• 49. Back-pressure? RS: Dynamic Push/Pull Fast Subscriber can issue more Request(n), before more data arrives. Publisher can accumulate demand.
  • 50. Back-pressure? RS: Accumulate demand Publisher accumulates total demand per subscriber.
  • 51. Back-pressure? RS: Accumulate demand Total demand of elements is safe to publish. Subscriber’s buffer will not overflow.
  • 52. Back-pressure? RS: Requesting “a lot” Fast Subscriber can issue arbitrary large requests, including “gimme all you got” (Long.MaxValue)
  • 53. Back-pressure? RS: Dynamic Push/Pull MAX speed
  • 54. Back-pressure? RS: Dynamic Push/Pull Easy MAX speed
  • 55. Back-pressure? RS: Dynamic Push/Pull Easy MAX speed
  • 57. Pipelining in Reactive Streams A Publisher may be able to pre-generate some data…
  • 59. Pipelining in Reactive Streams Request(5)
  • 65. Pipelining in Reactive Streams …and since signalling happens asynchronously…
  • 66. Pipelining in Reactive Streams pending demand pending demand reserve buffer space
  • 67. Pipelining in Reactive Streams signal demand buffer space for incoming elements
  • 68. Pipelining in Reactive Streams The goal here is to never wait, unless back-pressured.
  • 70. Reactive Streams SPI public interface Publisher<T> { public void subscribe(Subscriber<? super T> s); }
  • 71. Reactive Streams SPI public interface Publisher<T> { public void subscribe(Subscriber<? super T> s); } gives a public interface Subscription { public void request(long n); public void cancel(); } A
  • 72. Reactive Streams SPI public interface Subscriber<T> { public void onSubscribe(Subscription s); public void onNext(T t); public void onError(Throwable t); public void onComplete(); } public interface Publisher<T> { public void subscribe(Subscriber<? super T> s); } gives a to a public interface Subscription { public void request(long n); public void cancel(); }
  • 73. How does fit in here?
  • 74. Akka Akka has multiple modules: akka-actor: actors (concurrency abstraction) akka-remote: remote actors akka-cluster: clustering akka-persistence: CQRS / Event Sourcing akka-camel: integration akka-streams: stream processing …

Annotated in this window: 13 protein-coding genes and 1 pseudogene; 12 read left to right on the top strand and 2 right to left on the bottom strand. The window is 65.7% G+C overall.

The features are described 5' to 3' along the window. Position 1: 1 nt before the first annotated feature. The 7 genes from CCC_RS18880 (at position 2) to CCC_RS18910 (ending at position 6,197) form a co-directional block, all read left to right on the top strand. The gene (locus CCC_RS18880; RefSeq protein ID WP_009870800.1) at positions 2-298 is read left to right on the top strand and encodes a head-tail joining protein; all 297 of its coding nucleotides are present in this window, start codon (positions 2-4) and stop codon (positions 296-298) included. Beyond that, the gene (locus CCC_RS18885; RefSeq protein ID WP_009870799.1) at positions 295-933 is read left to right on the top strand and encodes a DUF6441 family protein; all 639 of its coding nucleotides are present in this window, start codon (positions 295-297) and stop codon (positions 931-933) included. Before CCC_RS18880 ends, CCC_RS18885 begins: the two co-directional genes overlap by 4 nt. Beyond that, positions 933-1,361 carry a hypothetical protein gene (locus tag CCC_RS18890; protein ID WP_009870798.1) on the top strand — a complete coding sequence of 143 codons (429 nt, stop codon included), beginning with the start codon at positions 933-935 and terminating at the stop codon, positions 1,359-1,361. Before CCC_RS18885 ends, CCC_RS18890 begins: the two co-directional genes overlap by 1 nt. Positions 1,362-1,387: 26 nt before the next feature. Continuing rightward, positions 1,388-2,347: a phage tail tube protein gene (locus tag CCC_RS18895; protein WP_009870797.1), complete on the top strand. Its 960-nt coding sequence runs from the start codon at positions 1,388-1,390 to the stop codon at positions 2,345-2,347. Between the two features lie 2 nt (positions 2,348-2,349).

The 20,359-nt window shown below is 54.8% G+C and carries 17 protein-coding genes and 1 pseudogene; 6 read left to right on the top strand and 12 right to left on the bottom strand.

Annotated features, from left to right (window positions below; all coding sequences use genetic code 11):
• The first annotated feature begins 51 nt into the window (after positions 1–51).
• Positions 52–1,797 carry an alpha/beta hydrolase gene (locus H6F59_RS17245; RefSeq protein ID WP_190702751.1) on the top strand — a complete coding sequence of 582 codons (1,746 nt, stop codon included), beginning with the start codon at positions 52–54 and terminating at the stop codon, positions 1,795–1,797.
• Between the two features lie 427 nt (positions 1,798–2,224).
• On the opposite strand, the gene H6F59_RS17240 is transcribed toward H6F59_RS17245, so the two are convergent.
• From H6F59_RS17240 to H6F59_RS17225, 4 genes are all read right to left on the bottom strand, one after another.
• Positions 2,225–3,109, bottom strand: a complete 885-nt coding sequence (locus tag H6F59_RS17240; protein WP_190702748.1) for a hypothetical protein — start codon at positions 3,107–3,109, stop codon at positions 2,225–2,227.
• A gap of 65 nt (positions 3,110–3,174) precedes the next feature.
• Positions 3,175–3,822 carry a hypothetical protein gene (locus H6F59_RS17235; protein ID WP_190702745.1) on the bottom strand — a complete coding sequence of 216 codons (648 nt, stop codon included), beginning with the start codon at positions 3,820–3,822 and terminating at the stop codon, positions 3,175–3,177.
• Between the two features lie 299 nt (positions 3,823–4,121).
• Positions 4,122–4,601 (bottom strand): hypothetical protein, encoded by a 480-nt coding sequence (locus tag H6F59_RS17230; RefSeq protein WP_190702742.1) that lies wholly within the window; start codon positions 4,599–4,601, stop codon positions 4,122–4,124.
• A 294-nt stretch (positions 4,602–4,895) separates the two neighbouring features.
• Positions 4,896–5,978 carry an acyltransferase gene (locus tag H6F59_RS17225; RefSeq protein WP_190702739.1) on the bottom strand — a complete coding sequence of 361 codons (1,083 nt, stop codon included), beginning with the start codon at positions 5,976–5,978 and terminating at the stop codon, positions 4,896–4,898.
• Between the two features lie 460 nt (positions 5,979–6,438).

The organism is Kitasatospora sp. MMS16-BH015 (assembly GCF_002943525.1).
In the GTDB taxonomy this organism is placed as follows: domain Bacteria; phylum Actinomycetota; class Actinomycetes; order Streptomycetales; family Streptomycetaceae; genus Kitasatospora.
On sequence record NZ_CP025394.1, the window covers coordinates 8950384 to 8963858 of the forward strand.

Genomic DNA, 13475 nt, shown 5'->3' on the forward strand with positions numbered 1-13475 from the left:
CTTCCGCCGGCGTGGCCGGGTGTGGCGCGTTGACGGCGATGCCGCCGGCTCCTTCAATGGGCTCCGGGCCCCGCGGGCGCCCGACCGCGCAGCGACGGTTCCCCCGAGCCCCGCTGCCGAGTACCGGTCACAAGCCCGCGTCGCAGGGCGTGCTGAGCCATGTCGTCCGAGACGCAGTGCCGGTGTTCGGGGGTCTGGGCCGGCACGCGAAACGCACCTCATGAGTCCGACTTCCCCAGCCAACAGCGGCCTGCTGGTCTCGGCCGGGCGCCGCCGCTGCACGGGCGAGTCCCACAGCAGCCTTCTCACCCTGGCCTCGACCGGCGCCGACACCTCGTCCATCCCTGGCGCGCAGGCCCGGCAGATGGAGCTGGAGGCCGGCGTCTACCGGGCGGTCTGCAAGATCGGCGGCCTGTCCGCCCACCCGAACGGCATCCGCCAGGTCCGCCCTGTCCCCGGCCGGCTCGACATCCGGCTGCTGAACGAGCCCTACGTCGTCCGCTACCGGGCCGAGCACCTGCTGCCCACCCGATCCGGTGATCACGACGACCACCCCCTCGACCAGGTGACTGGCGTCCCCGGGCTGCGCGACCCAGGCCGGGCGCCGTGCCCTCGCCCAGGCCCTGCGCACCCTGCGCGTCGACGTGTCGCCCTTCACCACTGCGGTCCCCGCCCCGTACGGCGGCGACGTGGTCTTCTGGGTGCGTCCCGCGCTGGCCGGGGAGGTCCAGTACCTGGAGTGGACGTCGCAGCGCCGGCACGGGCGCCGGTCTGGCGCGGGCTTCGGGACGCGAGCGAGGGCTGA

• 75. Akka Akka is a high-performance concurrency library for Scala and Java. At it’s core it focuses on the Actor Model:
  • 76. An Actor can only: • Send and receive messages • Create Actors • Change it’s behaviour Akka Akka is a high-performance concurrency library for Scala and Java. At it’s core it focuses on the Actor Model:
  • 77. class Player extends Actor { def receive = { case NextTurn => sender() ! decideOnMove() } def decideOnMove(): Move = ??? } Akka
  • 78. Akka Akka has multiple modules: akka-actor: actors (concurrency abstraction) akka-camel: integration akka-remote: remote actors akka-cluster: clustering akka-persistence: CQRS / Event Sourcing akka-streams: stream processing …
  • 80. Akka Streams – design decisions Superior: • reusability • expansibility • performance • bound buffer space • Java and Scala APIs
  • 81. Akka Streams – bounded buffer space Why reasoning about buffer space is a big deal:
  • 82. Akka Streams – Linear Flow
  • 83. Akka Streams – Linear Flow
  • 84. Akka Streams – Linear Flow
  • 85. Akka Streams – Linear Flow
  • 86. Akka Streams – Linear Flow Flow[Double].map(_.toInt). [...] No Source attached yet. “Pipe ready to work with Doubles”.
  • 87. Akka Streams – Linear Flow implicit val sys = ActorSystem("tokyo-sys") An ActorSystem is the world in which Actors live in. AkkaStreams uses Actors, so it needs ActorSystem.
  • 88. Akka Streams – Linear Flow implicit val sys = ActorSystem("tokyo-sys") implicit val mat = FlowMaterializer() Contains logic on HOW to materialise the stream.
  • 89. Akka Streams – Linear Flow implicit val sys = ActorSystem("tokyo-sys") implicit val mat = FlowMaterializer() A materialiser chooses HOW to materialise a Stream. The Flow’s AST is fully “lifted”. The Materialiser can choose to materialise the Flow in any way it sees fit. Our implementation uses Actors. But you could easily plug in an SparkMaterializer!
  • 90. Akka Streams – Linear Flow implicit val sys = ActorSystem("tokyo-sys") implicit val mat = FlowMaterializer() You can configure it’s buffer sizes etc.
  • 91. Akka Streams – Linear Flow implicit val sys = ActorSystem("tokyo-sys") implicit val mat = FlowMaterializer() val foreachSink = Sink.foreach[Int](println) val mf = Source(1 to 3).runWith(foreachSink)
  • 92. Akka Streams – Linear Flow implicit val sys = ActorSystem("tokyo-sys") implicit val mat = FlowMaterializer() val foreachSink = Sink.foreach[Int](println) val mf = Source(1 to 3).runWith(foreachSink)(mat) Uses the implicit FlowMaterializer
  • 93. Akka Streams – Linear Flow implicit val sys = ActorSystem("tokyo-sys") implicit val mat = FlowMaterializer() // sugar for runWith Source(1 to 3).foreach(println)
  • 94. Akka Streams – Linear Flow val mf = Flow[Int]. map(_ * 2). runWith(Sink.foreach(println)) // is missing a Source, // can NOT run == won’t compile!
  • 95. Akka Streams – Linear Flow val f = Flow[Int]. map(_ * 2). runWith(Sink.foreach(i => println(s"i = $i”))). // needs Source to run!